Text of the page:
Monitor Audio WS100 Wireless Powered Desktop Speaker
Device Type: Wireless Powered Desktop Speaker
Input: 2.4GHz wi-fi, 3.5mm mini-jack
Dimensions (H x W x D): 125 x 120 x 120mm (4 15/16 x 4 3/4 x 4 3/4”)
Weight: 1.8Kg (4lb)
Availability: through authorized dealers
Sometimes, most times for non-audiophiles, when you buy a piece of hi-fi gear you want to hook it up, plug it in, and enjoy your music. This kind of enjoyment mainly means dancing, singing along with your favorite songs, playing air guitar or air cello for the more sophisticated listener, and genrally just having fun. Fun with music. I'm not saying that audiophiles don't do all of these things, I'm just saying they tend to add a lot of baggage to this relatively simple prospect. And if nothing else, the Monitor Audio WS100 speakers are all about fun.
The Monitor Audio WS100s are wireless speakers but I have to raise one key point which is the fact that they have wires. Namely one power cord and one cable that connects right speaker to left speaker while also providing power for the left speaker's Class D amps and DAC. So by wireless what we're really talking about is no speaker wire which means you can have your music source up to 10 meters from the WS100 and its wires. I'd imagine one simple setup to consist of a laptop with the included WS100 Wi-Fi dongle and the speakers sitting somewhere nearby. Monitor Audio calls it a "same-room solution".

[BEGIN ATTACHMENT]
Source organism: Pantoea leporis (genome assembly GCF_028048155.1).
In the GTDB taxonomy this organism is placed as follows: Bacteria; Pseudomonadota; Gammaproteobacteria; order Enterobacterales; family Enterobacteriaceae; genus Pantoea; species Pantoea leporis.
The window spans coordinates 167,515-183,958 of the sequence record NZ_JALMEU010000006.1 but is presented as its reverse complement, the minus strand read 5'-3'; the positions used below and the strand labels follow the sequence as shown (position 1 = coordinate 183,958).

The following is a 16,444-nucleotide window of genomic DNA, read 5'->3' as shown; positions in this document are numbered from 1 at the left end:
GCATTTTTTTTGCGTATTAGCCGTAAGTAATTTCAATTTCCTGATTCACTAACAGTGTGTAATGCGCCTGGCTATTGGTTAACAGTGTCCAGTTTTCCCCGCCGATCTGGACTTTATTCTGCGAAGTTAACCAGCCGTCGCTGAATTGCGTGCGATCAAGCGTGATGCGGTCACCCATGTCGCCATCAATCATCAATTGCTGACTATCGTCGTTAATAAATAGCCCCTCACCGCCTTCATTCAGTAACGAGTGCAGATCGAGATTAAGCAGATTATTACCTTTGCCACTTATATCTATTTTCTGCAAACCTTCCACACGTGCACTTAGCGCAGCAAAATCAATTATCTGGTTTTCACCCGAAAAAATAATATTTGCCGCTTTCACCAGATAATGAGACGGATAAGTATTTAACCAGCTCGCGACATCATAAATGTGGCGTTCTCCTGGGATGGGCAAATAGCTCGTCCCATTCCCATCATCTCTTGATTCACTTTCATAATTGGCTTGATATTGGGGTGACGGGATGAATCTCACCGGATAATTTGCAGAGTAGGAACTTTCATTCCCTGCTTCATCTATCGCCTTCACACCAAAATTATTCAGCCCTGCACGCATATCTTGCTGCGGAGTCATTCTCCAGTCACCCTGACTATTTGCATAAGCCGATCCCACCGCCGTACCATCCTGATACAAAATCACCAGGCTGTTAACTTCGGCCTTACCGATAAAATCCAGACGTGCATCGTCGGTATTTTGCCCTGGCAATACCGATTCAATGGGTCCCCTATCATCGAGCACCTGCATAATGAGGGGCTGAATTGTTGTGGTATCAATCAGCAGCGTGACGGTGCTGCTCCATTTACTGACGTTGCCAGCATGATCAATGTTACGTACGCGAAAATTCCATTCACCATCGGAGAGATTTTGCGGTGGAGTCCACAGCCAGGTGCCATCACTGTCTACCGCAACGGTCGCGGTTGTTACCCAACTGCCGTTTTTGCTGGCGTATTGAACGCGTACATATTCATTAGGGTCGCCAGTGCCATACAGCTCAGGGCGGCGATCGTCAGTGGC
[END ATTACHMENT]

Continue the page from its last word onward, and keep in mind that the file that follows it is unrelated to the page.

The WS100's wi-fi is not your basic IEEE 802.11 alphabet soup. Rather it employs SKAA™ that travels on the 2.4 GHz radio frequency band. Since this is a crowded band, "SKAA employs a patented wireless protocol, Walking Frequency Diversity™ (WFD), to avoid conflicts with other wireless devices". The real measure of any wi-fi protocol is in-use so we'll talk about that in a minute but I'll give you the heads up and say it worked without as much as a hiccup.
Each WS100 speaker houses two Class D amplifiers (bass 20 watts, tweeter 10 watts) that power the 75mm (3") C-CAM Cone Bass Driver and 19mm (3/4") C-CAM Gold Dome Tweeter. Each WS100 also houses a dedicated DAC that passes 16-bit/48kHz data. Period. So all of your music will get up or downsampled to match this resolution. Now don't forget I said fun and in fun land you can't have everything (but in fun land that doesn't matter). The price you pay for wireless speakers is resolution which is a fair tradeoff in my mind especially if you know about this going in.
And there are extras. Namely a 3.5mm input to connect your portable music device and a nice eyeball-shaped palm-sized remote that controls volume and basic playback functionality (play, pause, forward, back, and volume), as well as zone selection. Yes, the one WS100 dongle can play to four pairs of WS100 speakers and you can have more than one dongle send music to more than one pair of speakers. I'm not going to get into this because I have just one pair of WS100 speakers and one dongle but if you're interested in dissecting the details of multi-zone multi-room setups, head on over to the Monitor Audio website or let your imagination run wild.
Making the WS100s work was a snap and did not require even so much as a peak at the included Quick Start Guide. Plug the USB dongle into your computer, plug in the WS100 speakers, connect then to each other, turn them on, and hit the bottom button on the remote (the one with the arrow in the rectangle), tell your computer to play your music through the "SKAA Transmitter", and play (music).